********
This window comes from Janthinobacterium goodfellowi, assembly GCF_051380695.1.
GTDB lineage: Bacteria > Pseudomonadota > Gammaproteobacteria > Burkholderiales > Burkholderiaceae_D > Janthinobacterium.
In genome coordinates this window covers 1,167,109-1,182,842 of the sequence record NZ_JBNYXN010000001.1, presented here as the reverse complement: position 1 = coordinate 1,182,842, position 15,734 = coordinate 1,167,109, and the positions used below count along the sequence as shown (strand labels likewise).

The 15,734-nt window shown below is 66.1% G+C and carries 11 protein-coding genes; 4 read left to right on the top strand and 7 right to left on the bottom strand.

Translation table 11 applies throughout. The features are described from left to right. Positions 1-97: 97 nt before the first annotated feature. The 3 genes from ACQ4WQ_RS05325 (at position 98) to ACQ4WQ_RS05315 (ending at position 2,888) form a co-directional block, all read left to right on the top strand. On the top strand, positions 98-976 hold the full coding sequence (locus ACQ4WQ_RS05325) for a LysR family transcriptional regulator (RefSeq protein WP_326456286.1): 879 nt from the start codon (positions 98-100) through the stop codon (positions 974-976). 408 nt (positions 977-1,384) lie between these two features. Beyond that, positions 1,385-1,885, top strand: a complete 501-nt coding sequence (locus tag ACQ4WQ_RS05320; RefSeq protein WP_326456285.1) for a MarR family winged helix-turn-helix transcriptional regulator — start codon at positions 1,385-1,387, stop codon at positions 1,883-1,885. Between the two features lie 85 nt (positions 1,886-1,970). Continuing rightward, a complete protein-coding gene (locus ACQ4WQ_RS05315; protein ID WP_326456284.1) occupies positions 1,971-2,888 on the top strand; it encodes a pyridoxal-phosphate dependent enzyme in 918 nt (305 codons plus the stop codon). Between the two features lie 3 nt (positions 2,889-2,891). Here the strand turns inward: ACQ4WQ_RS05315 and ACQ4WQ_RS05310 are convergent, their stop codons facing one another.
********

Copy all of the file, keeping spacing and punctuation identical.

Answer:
This window comes from Janthinobacterium goodfellowi, assembly GCF_051380695.1.
GTDB lineage: Bacteria > Pseudomonadota > Gammaproteobacteria > Burkholderiales > Burkholderiaceae_D > Janthinobacterium.
In genome coordinates this window covers 1,167,109-1,182,842 of the sequence record NZ_JBNYXN010000001.1, presented here as the reverse complement: position 1 = coordinate 1,182,842, position 15,734 = coordinate 1,167,109, and the positions used below count along the sequence as shown (strand labels likewise).

The 15,734-nt window shown below is 66.1% G+C and carries 11 protein-coding genes; 4 read left to right on the top strand and 7 right to left on the bottom strand.

Translation table 11 applies throughout. The features are described from left to right. Positions 1-97: 97 nt before the first annotated feature. The 3 genes from ACQ4WQ_RS05325 (at position 98) to ACQ4WQ_RS05315 (ending at position 2,888) form a co-directional block, all read left to right on the top strand. On the top strand, positions 98-976 hold the full coding sequence (locus ACQ4WQ_RS05325) for a LysR family transcriptional regulator (RefSeq protein WP_326456286.1): 879 nt from the start codon (positions 98-100) through the stop codon (positions 974-976). 408 nt (positions 977-1,384) lie between these two features. Beyond that, positions 1,385-1,885, top strand: a complete 501-nt coding sequence (locus tag ACQ4WQ_RS05320; RefSeq protein WP_326456285.1) for a MarR family winged helix-turn-helix transcriptional regulator — start codon at positions 1,385-1,387, stop codon at positions 1,883-1,885. Between the two features lie 85 nt (positions 1,886-1,970). Continuing rightward, a complete protein-coding gene (locus ACQ4WQ_RS05315; protein ID WP_326456284.1) occupies positions 1,971-2,888 on the top strand; it encodes a pyridoxal-phosphate dependent enzyme in 918 nt (305 codons plus the stop codon). Between the two features lie 3 nt (positions 2,889-2,891). Here the strand turns inward: ACQ4WQ_RS05315 and ACQ4WQ_RS05310 are convergent, their stop codons facing one another.